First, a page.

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OUR VIEW: Greatness, one immigration deal away

By: ed
December 28, 2012
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If a business has a ridiculously high debt-to-income ratio, it eventually will: A. Default and go bankrupt; B. Cut expenses enough to survive; or C. Grow and prosper enough that income rises enough to pay debts.

Few would desire option “A” for obvious reasons. Option “B” assumes the company hasn’t already cut expenses to the bone. To achieve “C” — the desirable outcome for owners, investors, employees and creditors — the business must produce more of what customers want. It must innovate, hire and produce.

The United States government must pursue option “C”. We don’t want to fail, which eliminates “A”. Americans are none to fond of austerity, which eliminates “B” from serious consideration. Few of us want grandmas subsisting on cat food or a government that reneges on promises to veterans.

We’ve all heard the delicious, wise-sounding cliché the says a solution to our debt crisis rests with one good budget deal. As this column has explained, it ain’t so. We’re in too deep to simply adjust the spreadsheet.

But this may be true: The U.S. is one immigration bill from restoring its global pre-eminence.

Yes, we need to secure the borders. Without border control, other immigration reform means nothing. We must keep out ne’er-do-wells, bratty freeloaders, criminals and terrorists. They comprise a tiny fraction of the world’s population, but we must screen them.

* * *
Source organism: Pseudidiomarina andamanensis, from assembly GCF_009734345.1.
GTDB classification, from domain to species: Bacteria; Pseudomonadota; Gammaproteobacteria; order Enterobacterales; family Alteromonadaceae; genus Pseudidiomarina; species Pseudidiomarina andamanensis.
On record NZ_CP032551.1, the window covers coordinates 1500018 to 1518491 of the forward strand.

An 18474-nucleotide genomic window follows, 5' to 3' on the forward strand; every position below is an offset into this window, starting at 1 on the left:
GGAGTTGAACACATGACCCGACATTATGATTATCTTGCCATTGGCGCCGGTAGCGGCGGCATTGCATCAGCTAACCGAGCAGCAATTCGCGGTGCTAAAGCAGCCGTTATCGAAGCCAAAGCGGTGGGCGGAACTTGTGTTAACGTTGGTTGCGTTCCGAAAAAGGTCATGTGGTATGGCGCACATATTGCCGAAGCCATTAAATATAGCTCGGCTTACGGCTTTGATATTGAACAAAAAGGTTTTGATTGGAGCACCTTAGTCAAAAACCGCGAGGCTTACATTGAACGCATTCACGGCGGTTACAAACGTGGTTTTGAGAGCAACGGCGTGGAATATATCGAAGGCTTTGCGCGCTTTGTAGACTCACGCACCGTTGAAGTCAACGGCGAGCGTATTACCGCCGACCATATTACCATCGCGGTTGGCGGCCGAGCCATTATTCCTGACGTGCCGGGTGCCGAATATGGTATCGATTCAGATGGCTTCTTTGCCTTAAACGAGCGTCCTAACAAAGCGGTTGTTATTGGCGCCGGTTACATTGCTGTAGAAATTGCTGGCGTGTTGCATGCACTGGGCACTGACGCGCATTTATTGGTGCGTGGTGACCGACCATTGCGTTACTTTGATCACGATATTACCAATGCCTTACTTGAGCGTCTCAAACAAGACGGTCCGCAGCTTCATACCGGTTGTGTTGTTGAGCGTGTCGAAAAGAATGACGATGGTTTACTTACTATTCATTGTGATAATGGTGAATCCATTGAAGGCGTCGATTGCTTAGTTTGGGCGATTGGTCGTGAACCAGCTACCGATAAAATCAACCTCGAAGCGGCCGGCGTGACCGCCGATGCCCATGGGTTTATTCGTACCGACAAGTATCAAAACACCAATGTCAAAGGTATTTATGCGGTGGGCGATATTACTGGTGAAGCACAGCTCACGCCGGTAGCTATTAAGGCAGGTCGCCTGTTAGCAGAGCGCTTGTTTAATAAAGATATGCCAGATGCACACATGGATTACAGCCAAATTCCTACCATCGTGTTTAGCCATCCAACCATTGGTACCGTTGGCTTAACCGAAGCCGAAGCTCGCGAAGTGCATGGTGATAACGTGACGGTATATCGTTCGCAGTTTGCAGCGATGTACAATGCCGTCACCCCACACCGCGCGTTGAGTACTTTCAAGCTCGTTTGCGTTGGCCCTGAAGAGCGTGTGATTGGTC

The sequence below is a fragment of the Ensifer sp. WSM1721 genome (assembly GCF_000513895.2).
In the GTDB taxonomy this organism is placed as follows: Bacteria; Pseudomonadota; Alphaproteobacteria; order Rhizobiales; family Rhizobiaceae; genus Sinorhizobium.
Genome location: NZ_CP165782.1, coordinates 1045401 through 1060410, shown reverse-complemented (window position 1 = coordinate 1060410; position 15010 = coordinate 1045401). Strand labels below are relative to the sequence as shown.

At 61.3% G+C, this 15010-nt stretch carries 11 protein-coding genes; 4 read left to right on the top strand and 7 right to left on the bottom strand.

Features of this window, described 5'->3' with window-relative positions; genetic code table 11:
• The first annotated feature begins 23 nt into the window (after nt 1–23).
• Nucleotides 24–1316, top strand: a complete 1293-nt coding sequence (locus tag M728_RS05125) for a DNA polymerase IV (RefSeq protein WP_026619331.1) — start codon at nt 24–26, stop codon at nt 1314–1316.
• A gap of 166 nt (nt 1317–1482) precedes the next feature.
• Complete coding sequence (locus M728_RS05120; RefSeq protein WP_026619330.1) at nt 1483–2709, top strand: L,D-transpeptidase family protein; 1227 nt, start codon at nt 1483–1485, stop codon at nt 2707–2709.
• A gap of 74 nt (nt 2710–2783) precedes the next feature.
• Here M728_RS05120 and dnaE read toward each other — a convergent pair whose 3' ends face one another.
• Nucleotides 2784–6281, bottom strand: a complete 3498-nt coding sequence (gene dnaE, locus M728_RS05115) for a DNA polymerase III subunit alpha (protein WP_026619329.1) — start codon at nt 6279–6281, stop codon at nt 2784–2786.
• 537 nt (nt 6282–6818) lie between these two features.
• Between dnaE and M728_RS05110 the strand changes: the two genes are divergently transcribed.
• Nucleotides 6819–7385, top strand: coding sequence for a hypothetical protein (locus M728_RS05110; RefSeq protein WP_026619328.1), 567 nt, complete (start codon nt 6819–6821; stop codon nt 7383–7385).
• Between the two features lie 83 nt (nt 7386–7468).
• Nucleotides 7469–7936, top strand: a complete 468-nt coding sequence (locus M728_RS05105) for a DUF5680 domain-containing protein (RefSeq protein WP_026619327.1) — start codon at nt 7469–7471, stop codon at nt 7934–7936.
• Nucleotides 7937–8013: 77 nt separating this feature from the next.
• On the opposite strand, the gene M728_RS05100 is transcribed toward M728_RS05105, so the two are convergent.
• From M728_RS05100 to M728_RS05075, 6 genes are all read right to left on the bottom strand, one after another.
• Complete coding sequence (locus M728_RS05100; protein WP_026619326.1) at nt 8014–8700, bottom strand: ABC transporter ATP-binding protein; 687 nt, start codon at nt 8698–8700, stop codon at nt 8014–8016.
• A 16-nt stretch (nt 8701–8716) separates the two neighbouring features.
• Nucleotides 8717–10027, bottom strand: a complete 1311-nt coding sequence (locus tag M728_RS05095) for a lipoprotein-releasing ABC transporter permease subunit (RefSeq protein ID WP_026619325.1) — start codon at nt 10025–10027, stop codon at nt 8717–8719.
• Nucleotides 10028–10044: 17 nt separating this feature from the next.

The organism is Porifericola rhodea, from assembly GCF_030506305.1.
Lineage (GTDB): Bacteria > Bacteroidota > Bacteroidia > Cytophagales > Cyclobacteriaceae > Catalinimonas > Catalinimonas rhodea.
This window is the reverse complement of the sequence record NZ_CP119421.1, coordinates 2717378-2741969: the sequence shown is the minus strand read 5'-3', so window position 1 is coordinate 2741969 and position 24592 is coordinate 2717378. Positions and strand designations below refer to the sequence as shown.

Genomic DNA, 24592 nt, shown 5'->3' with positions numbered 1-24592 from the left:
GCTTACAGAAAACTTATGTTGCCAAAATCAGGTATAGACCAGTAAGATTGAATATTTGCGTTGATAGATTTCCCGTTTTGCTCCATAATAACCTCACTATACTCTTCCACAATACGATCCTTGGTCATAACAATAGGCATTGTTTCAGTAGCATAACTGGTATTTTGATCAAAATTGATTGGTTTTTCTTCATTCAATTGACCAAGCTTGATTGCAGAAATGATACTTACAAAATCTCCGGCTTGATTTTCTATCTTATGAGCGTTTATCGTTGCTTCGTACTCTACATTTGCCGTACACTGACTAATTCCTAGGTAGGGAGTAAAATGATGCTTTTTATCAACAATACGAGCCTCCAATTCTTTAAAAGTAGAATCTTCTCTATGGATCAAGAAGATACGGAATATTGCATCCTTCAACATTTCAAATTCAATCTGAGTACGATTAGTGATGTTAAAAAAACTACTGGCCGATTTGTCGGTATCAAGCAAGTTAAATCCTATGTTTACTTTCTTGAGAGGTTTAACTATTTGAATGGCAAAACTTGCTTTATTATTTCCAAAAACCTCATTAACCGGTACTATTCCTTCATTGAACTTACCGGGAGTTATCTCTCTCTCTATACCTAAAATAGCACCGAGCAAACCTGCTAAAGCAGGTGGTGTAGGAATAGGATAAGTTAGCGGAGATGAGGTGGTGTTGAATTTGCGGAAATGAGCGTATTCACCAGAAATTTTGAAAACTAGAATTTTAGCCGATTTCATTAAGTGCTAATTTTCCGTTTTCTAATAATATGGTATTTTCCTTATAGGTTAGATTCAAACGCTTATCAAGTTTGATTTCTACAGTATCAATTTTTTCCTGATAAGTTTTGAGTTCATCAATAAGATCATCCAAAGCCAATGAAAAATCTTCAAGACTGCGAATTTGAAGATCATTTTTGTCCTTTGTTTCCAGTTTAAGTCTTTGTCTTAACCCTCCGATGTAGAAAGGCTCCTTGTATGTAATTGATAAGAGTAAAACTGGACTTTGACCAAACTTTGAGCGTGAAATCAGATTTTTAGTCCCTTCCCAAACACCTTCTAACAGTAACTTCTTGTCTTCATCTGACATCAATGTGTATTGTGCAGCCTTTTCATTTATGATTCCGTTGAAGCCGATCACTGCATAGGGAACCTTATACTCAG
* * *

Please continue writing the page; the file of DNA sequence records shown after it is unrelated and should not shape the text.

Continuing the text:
Then we must find a way to not only allow more immigration, but to encourage the right kind.

“Give me your tired, your poor, your huddled masses yearning to breathe free...” It’s a sweet poem, and we should be a refuge for oppressed people who seek freedom.

But let’s rethink “The New Colossus” and write “The New New Colossus.” Something more like this: “Give me your aspiring, your gifted, your huddled masses yearning to succeed.”

Our country is laden with dependents, light on producers. To produce more than we consume, and pay bills, we need physicists, engineers, artists, doctors, programmers and inventors of all variety. We need people who know they must succeed — people here without the option of abusing our luxurious, out-of-control welfare and entitlement system.

We need not care if they’re brown, white or green. We should become an irresistible destination for individuals of the world with the highest character, creativity and intelligence.

Stop fretting so much about the budget, which can neither make nor break us at this point. Start putting at least as much energy into reforms that will ensure the right kind of immigration and prevent increasing dependence.

Cities are figuring out the value of immigrants and fighting to attract them. A study of the country’s 25 largest metropolitan areas, by the New York-based Fiscal Policy Institute, found a direct correlation between immigration and economic growth. Cities with the most immigration have had the most economic growth for the past two decades.

“No one strategy will, by itself, revitalize the Detroit regional economy,” said Steve Tobocman, who heads a drive to attract immigrants to his city, as quoted in an article by Shikha Dalmia for Bloomberg.com. “However, nothing is more powerful to remaking Detroit as a center of innovation, entrepreneurship and population growth, than embracing and increasing immigrant populations.”

We don’t know much about Detroit, but we’re confident that Republicans and Democrats could work together to achieve bold, innovative federal  immigration reforms that would quickly attract more people like Sergey Brin (immigrant founder of Google), Levi Strauss, and Rupert Murdoch to the United States. Brin’s company alone generated $80 billion in economic activity in 2011.

For every Strauss, Murdoch and Brinn, our country hosts millions of less-prominent immigrants who produce and pay taxes with nothing more than a promise of fair and reasonable wages in return. Push us off the cliff if you must, Washington. Then find a way to create wealth. If you search the world over, you’ll find immigration is our hope.

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